On the issue of oral sex, Goldstone is understandably edgy: "I wish I could give you a straightforward answer that yes, oral sex is 100 percent safe or not, it's not, but I can't. . . . Suffice it to say that most physicians agree that there is a slight risk of HIV infection after unprotected oral sex and that the risk increases if your partner ejaculates into your mouth or if you have sores or bleeding gums. . . Condoms clearly reduce the already low but possible risk of HIV transmission during fellatio. Dr. Goldstone is quick to add that "HIV isn't the only STD you can catch during oral sex" and recommends a "flavored brand" of condom for those who don't like the taste of latex.

On the whole I found The Ins and Outs of Gay Sex to be very informative and helpful, though of course it will never take the place of my primary physician. Being written by and for gay men, it restricts its scope to sexually-related issues, figuring that men who want to read about lung cancer, leukemia, heart disease and so on would check other books.

In any case, The Ins and Outs of Gay Sex establishes Stephen E. Goldstone as an authority on gay men's health issues. Those who have access to the World Wide Web can send their health-related questions to Dr. Goldstone's column, also called "The Ins & Outs of Gay Sex", which now appears in The Advocate's Web site.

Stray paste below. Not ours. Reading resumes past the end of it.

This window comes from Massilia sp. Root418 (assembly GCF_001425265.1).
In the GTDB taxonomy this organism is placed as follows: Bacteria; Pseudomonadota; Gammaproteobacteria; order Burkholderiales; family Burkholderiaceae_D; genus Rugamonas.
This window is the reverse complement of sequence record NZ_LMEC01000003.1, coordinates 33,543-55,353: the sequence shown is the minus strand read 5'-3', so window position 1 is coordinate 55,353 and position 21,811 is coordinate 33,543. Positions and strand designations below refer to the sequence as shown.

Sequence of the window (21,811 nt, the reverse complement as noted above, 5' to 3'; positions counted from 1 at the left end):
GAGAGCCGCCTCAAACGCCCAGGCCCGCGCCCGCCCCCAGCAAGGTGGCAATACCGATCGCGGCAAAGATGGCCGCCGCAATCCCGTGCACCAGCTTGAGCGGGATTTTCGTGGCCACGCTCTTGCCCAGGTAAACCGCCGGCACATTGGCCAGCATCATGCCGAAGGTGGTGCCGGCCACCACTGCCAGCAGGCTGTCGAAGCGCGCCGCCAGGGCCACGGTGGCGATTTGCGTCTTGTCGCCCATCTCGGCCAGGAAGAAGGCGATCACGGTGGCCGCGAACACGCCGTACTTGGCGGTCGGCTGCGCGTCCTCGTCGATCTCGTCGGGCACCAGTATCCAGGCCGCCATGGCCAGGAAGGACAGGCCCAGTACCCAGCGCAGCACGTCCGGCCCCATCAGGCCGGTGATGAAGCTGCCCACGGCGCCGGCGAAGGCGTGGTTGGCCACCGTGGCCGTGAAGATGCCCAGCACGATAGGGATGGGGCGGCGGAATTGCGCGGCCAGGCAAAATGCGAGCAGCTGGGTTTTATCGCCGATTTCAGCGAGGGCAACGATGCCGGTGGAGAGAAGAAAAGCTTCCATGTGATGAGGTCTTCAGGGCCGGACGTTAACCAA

Books In Brief:

South Beach resident David Leddick is best-known to "Book Nook" readers as the author of light and lively novels like My Worst Date and The Sex Squad. Leddick is equally famous for his art books; more precisely, books about artists and photographers whose work celebrate the male art form.

In Naked Men and The Male Nude, Leddick chronicled the history of nude male photography, the men who produced it and the men who posed for it. Those men, by asserting their right to appreciate the beauty of men, paved the way for the modern gay liberation movement.

Leddick's latest art books only confirm his status as an authority in the field. The Homoerotic Art of Pavel Tchelitchev (Elysium Press) is a pricey art book ($75.00) but well-worth the cost.

Though few people remember Pavel Tchelitchev (1898-1957) today, in his time he was famous as part of the "Neo-Romantic" movement of the 1920's.
homoeroticart.jpg - 14.10 K Cover of The Homoerotic Art of Pavel Tchelitchev

Those "in the life" knew Tchelitchev as the lover of writer Charles Henri Ford (The Young and Evil) and the creator of a startling (for its time) set of male nudes and homoerotic drawings and paintings (1929-39).

"Tchelitchev's male nudes live in a dream world, a dream of fulfillment, a dream free of guilt, a dream where the body exists for beauty and beauty has its purpose. A dream that was an important part of growth in this artist's development."

Those who consider Tchelitchev's work to be too esoteric (and expensive) might prefer Leddick's Men in the Sun (Universe Publications; $16.95).

Even the most culturally-challenged faggot will appreciate this sunny collection of photos, by Miami-based photo-graphers (Ali, Andy Devine, Patrick Sarfati . . .) and featuring the kind of men who made South Beach famous.

As if the photos weren't enough, Men in the Sun also features essays by the likes of Leddick, Quentin Crisp (a former model, believe it or not), Paul Roche and Brad Gooch.